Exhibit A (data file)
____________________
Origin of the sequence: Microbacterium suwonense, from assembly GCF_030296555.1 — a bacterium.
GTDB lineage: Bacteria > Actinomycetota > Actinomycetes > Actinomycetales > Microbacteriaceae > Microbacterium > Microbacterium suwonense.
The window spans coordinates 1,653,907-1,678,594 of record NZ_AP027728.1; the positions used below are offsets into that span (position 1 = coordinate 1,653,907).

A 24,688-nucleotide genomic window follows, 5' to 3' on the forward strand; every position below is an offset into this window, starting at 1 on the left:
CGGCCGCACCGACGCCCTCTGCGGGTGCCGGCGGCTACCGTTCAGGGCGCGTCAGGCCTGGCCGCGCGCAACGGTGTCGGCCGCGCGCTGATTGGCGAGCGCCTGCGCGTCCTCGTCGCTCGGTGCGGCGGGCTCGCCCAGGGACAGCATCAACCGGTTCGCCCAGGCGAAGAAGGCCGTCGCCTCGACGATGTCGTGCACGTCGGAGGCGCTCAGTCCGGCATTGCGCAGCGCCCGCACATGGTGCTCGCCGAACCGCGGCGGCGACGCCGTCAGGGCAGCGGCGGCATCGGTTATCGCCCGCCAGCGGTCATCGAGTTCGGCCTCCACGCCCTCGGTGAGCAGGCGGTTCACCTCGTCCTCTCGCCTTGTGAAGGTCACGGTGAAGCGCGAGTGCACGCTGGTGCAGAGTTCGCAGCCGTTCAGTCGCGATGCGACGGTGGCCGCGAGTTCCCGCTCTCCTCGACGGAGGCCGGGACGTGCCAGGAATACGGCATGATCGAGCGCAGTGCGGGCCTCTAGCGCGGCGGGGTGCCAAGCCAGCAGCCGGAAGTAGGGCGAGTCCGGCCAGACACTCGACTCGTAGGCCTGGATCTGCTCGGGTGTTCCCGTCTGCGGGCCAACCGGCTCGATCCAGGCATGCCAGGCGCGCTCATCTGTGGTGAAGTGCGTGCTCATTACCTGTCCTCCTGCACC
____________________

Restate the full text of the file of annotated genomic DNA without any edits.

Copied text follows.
Origin of the sequence: Microbacterium suwonense, from assembly GCF_030296555.1 — a bacterium.
GTDB lineage: Bacteria > Actinomycetota > Actinomycetes > Actinomycetales > Microbacteriaceae > Microbacterium > Microbacterium suwonense.
The window spans coordinates 1,653,907-1,678,594 of record NZ_AP027728.1; the positions used below are offsets into that span (position 1 = coordinate 1,653,907).

A 24,688-nucleotide genomic window follows, 5' to 3' on the forward strand; every position below is an offset into this window, starting at 1 on the left:
CGGCCGCACCGACGCCCTCTGCGGGTGCCGGCGGCTACCGTTCAGGGCGCGTCAGGCCTGGCCGCGCGCAACGGTGTCGGCCGCGCGCTGATTGGCGAGCGCCTGCGCGTCCTCGTCGCTCGGTGCGGCGGGCTCGCCCAGGGACAGCATCAACCGGTTCGCCCAGGCGAAGAAGGCCGTCGCCTCGACGATGTCGTGCACGTCGGAGGCGCTCAGTCCGGCATTGCGCAGCGCCCGCACATGGTGCTCGCCGAACCGCGGCGGCGACGCCGTCAGGGCAGCGGCGGCATCGGTTATCGCCCGCCAGCGGTCATCGAGTTCGGCCTCCACGCCCTCGGTGAGCAGGCGGTTCACCTCGTCCTCTCGCCTTGTGAAGGTCACGGTGAAGCGCGAGTGCACGCTGGTGCAGAGTTCGCAGCCGTTCAGTCGCGATGCGACGGTGGCCGCGAGTTCCCGCTCTCCTCGACGGAGGCCGGGACGTGCCAGGAATACGGCATGATCGAGCGCAGTGCGGGCCTCTAGCGCGGCGGGGTGCCAAGCCAGCAGCCGGAAGTAGGGCGAGTCCGGCCAGACACTCGACTCGTAGGCCTGGATCTGCTCGGGTGTTCCCGTCTGCGGGCCAACCGGCTCGATCCAGGCATGCCAGGCGCGCTCATCTGTGGTGAAGTGCGTGCTCATTACCTGTCCTCCTGCACC